THE 97.9-point decline from the peak last week in the Dow Jones industrial average did not surprise some analysts.
While stock prices rose some 33.5 percent last year, the economy has been crawling at a real rate under 2 percent. ''What's fundamentally behind the market's rapid growth has been our getting back to a 10 to 12 percent return on corporate capital, and the positive look ahead this gave,'' says Richard Kopcke, a financial-markets economist at the Federal Reserve Bank of Boston. Now he expects the market to cool down because it has ''caught up on some basics.''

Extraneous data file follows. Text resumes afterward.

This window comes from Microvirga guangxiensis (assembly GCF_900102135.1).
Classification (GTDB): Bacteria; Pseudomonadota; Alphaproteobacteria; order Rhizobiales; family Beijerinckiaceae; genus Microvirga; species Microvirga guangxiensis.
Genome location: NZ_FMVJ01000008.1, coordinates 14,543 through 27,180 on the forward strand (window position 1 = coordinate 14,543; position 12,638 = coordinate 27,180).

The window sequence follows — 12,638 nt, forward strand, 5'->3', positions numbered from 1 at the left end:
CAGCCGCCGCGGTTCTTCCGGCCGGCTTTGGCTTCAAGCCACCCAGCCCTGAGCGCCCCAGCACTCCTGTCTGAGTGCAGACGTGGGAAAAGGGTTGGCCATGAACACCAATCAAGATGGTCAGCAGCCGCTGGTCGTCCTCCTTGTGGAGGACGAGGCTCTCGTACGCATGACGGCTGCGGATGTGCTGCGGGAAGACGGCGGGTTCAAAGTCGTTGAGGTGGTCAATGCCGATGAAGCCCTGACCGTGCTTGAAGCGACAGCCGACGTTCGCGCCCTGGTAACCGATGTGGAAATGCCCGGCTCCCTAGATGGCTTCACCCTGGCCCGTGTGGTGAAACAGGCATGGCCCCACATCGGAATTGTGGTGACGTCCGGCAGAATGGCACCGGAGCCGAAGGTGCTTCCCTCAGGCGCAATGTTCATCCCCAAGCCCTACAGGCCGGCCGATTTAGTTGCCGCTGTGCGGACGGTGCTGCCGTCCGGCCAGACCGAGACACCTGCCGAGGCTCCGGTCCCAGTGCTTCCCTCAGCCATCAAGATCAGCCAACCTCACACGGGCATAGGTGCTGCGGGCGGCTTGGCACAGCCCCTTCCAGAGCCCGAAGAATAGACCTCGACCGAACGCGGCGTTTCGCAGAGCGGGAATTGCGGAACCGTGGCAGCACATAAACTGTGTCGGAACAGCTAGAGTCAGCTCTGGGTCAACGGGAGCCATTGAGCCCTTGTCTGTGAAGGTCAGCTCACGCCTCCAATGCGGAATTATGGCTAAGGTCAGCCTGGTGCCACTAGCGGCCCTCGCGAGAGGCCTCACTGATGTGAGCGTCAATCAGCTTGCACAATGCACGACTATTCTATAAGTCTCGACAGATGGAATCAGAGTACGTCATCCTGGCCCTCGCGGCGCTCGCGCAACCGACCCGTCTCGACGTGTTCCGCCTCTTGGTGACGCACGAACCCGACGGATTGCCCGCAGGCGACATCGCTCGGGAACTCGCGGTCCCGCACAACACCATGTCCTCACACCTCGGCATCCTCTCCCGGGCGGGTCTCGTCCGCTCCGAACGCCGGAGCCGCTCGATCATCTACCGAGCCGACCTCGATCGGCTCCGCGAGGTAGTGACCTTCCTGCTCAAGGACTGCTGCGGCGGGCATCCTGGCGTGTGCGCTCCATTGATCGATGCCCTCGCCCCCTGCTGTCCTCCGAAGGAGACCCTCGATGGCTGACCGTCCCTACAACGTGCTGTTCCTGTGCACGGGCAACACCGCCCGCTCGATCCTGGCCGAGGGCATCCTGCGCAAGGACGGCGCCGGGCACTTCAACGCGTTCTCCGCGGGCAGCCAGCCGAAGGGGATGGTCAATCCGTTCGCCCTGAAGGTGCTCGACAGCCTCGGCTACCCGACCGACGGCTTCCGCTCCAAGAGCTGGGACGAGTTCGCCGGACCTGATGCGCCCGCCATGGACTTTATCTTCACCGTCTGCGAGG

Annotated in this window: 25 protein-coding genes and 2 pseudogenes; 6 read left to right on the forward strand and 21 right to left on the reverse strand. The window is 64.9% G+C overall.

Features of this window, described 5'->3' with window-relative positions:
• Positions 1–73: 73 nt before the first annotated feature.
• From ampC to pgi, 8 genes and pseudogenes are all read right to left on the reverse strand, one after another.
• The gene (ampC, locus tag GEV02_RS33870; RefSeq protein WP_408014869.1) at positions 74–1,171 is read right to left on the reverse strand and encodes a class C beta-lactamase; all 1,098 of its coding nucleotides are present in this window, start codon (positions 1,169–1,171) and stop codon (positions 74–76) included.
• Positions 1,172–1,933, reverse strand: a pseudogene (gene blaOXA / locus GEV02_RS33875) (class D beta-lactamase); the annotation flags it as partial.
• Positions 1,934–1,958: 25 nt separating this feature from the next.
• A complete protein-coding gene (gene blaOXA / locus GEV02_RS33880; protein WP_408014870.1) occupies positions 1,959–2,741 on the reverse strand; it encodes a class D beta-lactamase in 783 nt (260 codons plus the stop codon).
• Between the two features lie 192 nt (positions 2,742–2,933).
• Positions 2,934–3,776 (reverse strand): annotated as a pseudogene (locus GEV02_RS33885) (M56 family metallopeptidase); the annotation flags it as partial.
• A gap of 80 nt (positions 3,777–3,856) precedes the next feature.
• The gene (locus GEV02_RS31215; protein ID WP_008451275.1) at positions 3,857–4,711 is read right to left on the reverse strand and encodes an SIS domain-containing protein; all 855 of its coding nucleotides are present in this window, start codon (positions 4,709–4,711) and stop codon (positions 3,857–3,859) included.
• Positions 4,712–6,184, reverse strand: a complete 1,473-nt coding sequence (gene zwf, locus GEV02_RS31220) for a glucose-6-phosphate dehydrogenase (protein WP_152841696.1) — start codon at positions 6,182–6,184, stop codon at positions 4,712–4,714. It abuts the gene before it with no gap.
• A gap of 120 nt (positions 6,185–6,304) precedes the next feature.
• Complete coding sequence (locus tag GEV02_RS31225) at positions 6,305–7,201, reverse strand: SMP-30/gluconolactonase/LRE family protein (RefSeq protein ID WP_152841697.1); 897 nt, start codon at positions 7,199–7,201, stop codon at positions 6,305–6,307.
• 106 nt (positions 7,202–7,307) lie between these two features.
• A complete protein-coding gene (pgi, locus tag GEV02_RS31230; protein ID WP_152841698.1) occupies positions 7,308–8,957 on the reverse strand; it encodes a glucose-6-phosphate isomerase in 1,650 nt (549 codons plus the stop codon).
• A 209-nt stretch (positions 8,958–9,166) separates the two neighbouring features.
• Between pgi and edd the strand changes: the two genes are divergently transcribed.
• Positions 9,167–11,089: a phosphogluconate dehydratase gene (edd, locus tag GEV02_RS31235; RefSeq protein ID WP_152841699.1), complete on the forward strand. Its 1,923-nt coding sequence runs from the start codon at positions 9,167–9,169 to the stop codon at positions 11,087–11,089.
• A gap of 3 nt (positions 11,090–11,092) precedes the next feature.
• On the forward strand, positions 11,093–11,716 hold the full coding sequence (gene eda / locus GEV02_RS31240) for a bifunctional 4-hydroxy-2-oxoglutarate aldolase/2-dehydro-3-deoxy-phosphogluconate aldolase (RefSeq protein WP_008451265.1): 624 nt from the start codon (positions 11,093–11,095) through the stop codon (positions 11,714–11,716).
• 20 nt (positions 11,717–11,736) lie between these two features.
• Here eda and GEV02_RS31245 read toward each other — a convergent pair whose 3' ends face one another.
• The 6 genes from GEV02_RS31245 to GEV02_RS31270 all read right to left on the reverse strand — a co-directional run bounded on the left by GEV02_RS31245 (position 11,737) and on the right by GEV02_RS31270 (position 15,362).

Ten to 12 percent was the average annual return on corporate capital in the 1960s, Mr. Kopcke says, but the rate was ''halved'' for the 1970s and early 1980s. The corporate-profits recovery since then helped stocks rise strongly.
The huge sums of money pouring into stocks through mutual funds and retirement accounts can not alone fuel ever-higher stock prices, he says.
The Dow hit a record 5,601.23 on Feb. 13, declining to 5,503.32 by Friday.
Looking longer term, some analysts warn against getting bearish. The market is high, but there are still some good investments to be made, says Benjamin Edwards, head of A.G. Edwards & Sons, an investment house based in St. Louis.